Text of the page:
For part 1 (How I Became a Faster Runner) - Click here.
In our last post about how I became a faster runner, I ran through (pun intended) my five point plan/different running workouts which helped me go from a runner who struggled to run 1 kilometre without the need to rest to completing my first half marathon in 18 months.
Now I say 18 months because initially I never intended to complete anything more than 10k. My reasoning was that I never wanted to run more than an hour. That made my goal of a sub-60 minute 10k the ultimate running goal for me.
However, (and I'm sure many of you have experienced this too), but when around other runners, especially post-run coffees, you get the itch and next thing you know, you've signed up for half-marathon races left, right, and centre.
So while I discussed the benefits of speed work enabling us to tap into these top-end speeds, tempo runs focuses on improving your fitness levels and increase lactate threshold.
This is done because, as the name suggests, tempo runs are run at a pace that is not as fast as your speed work, but it is faster than your average run pace. Running for prolonged distances at that pace will help you get used to that challenging, uncomfortable feeling, and adapt it to your run.
How do we determine our "Tempo Pace"?
One way to determine at what pace we’re looking to train at, we should be running at about 75 - 80 percent of our max intensity where we can say a few words to a training partner, but definitely will not be able to hold a conversation with them.
As with all things running, being an individual sport, your speed sessions, the length of a tempo run will depend on what race you are training for, fitness level, and a whole host of different variables. So really there isn't a golden rule or set "pace", hence the intensity range.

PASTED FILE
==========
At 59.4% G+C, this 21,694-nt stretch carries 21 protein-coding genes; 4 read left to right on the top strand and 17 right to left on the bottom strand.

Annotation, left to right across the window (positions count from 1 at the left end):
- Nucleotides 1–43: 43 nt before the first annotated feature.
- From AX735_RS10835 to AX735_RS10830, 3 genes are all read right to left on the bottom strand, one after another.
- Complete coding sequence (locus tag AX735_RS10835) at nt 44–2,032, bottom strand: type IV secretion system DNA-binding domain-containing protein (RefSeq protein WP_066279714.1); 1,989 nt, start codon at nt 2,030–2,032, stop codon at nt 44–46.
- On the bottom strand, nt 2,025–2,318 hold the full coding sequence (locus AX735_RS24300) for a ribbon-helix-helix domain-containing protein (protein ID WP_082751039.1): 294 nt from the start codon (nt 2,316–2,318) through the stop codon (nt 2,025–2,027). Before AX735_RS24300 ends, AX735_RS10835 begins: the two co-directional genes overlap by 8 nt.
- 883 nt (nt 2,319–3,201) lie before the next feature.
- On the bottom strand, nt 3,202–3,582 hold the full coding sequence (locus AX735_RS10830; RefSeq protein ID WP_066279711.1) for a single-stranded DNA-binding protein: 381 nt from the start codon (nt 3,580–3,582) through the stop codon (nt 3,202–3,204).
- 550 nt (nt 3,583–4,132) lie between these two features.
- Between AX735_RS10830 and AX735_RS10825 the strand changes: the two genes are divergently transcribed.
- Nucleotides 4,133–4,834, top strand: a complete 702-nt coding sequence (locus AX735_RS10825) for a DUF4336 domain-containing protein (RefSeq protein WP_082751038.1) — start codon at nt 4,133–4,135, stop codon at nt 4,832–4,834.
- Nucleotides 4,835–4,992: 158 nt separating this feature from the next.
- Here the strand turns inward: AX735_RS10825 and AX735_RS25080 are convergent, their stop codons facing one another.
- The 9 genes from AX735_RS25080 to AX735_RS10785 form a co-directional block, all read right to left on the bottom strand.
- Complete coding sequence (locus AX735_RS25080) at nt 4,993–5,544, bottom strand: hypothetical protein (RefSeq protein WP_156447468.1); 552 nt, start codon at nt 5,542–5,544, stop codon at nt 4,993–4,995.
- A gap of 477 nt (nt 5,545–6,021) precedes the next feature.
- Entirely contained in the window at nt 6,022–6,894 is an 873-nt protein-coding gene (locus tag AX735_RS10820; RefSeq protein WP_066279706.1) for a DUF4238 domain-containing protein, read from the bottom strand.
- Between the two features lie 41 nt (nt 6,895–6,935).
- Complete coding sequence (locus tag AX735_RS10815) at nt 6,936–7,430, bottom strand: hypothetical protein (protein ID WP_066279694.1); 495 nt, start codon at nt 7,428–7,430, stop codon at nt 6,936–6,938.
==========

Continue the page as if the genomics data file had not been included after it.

Let’s say you are new to running, and/or training for a shorter distance event (5k, 8k, or even a 10k road race), then you might want to start with a 15 - 20-minute block of tempo work after a good warm-up. For the more seasoned runners amongst us, you might like to increase these blocks to around 30 minutes, maybe more for the truly dedicated trainers out there (or those who like to punish themselves).
Similar to our post on Speed Work, below I will show some examples of drills that I used when training for my first half marathon back in 2019. You can adjust accordingly based on your own goals.
One example workout can be done running for a set amount of time (below).
For the newer runners wanting to do around 15 - 20 minutes of tempo work, this would be consist of a warm up, followed by three (3) or four (4) blocks of tempo run and recovery run.
As you become more comfortable and stronger as a runner, feel free to add additional five minute blocks of tempo runs.
For the longer runs, you may want to increase the tempo time. This can be done incrementally up to 10 minutes so not to push too hard too soon.
However, if like me, you don't want to be distracted by constantly checking your phone, watch, or timer, you can use a track or distance markers and run at a set pace over a set distance rather than time.
For the speed demons (myself included) amongst us, "Cut-Back" drills are a great way to satisfy the speed itch. For me (and still to this day), being disciplined to run at a constant pace over a set amount of time or distance is both frustrating, but also something I really need to work on, but I digress.
Back to the drill...
The idea is fairly straight forward. After your initial warm-up, you set out at a slower speed than when you finish which means we can incrementally increase our speed over time and really finish on a real runner's high.
For me, after a set distance (or time), I increase my speed by 10 secs/km until I reach the top ends of my tempo run speeds.
If you are new to running, or just the concept of pacing, this may take a little bit of time to find your rhythm when running at a consistent target pace. I am fairly new to having target paces, and regularly find myself having to be reined in by our pacing group leaders (I'm sorry Coach).
So have some fun with your pacing and try out some of the workouts listed above. Check back next time when I go into our third run; LSD runs, no, not trippy kind of runs, but Long Slow Distance (LSD) runs.
About the Autho
David is a runner from Manchester, England and now resides in Toronto, Canada. He has been a "serious" runner since 2017 and his favorite distance is the 10k.
He represents Brooks Canada as part of their #RunHappy Team as well as supports mental health initiatives such as Outrun the Dark.
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